Solnhofen- A fossil collectors paradise
On every rockhound fossil collectors bucket list is a visit to the world-renown fossil beds of Solnhofen, Germany. Of course, it is easy to add an item on your bucket list but to actually have that opportunity is another story. And then again, you may want to go there but your better half may not share your enthusiasm for hunting rocks in the hot sun! Perhaps this short blog will help you and your significant other decide whether a trip there is worth the effort and the expense. For me, just drinking that great German beer was incentive enough!
The Solnhofen Limestone, which is also known as the Solnhofen Plattenkalk, is a Jurassic-era fossil bed where a very large and rare collection of fossilized plants and animals have been preserved. Many of these softer organisms have been fossilized in such stunning detail that they have never been found anywhere else in the world. These highly detailed fossils of fragile organisms such as sea cucumbers, starfish, feathered lizard-birds, dragonflies, and a host of rare prehistoric plants, are remarkable in their preserved state. Perhaps the most well-known fossil of the Solnhofen limestone quarries is the earliest example of a feathered theropod dinosaur, the Archaeopteryx. The Solnhofen specimens have been preserved over the millennium in such great detail that they are ranked among the world’s most famous examples of fossils in the world.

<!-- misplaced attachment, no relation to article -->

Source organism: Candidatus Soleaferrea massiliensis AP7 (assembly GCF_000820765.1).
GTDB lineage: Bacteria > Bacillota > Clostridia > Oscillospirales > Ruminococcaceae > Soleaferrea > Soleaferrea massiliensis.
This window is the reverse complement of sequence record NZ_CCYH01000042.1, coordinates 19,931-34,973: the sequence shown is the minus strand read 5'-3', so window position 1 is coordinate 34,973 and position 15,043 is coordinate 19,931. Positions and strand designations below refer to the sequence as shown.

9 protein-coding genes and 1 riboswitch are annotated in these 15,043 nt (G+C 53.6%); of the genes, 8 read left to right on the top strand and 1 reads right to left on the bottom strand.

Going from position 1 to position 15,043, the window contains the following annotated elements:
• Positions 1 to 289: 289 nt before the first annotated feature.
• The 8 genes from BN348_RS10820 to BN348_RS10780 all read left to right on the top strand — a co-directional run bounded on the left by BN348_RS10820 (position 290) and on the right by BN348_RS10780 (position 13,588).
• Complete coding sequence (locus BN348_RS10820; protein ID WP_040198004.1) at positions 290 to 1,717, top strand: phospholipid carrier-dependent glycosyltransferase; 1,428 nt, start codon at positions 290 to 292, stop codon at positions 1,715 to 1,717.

The Solnhofen limestone fossil beds are situated in the German state of Bavaria between Nuremberg and Munich and are an easy drive from most parts of the country. There is a museum in Solnhofen, where the material was originally quarried as a source of lithographic limestone. Nearby is a forested area that has several clearings where one can spend time searching for fossils in exposed limestone outcroppings.
In the neighboring town of Eichstadt (Eichstätt) is located the Jura Museum which houses an extensive display of Jurassic fossils that were found in the quarries of Solnhofen and the surrounding limestone beds. Over the years, there have been twelve full-bodied fossil remains found of the Archaeopteryx in the limestone deposits near Solnhofen. In Eichstadt, you can see a replica of that world-famous feathered bird-lizard, which initially was discovered in about 1860 by Hermann von Meyer. The original is currently on display at the Natural History Museum of Berlin.
The Solnhofen limestone has been quarried since the days of the Reformation in the 15th Century. The very fine-grained, light yellow colored limestone has been used throughout history in the making of lithographic plates and in fine art sculpture. The limestone was formed over time in a stagnant underwater environment that was totally depleted of oxygen. This anoxic environment was also hypersaline which meant that the salt content was so high that it made the water toxic.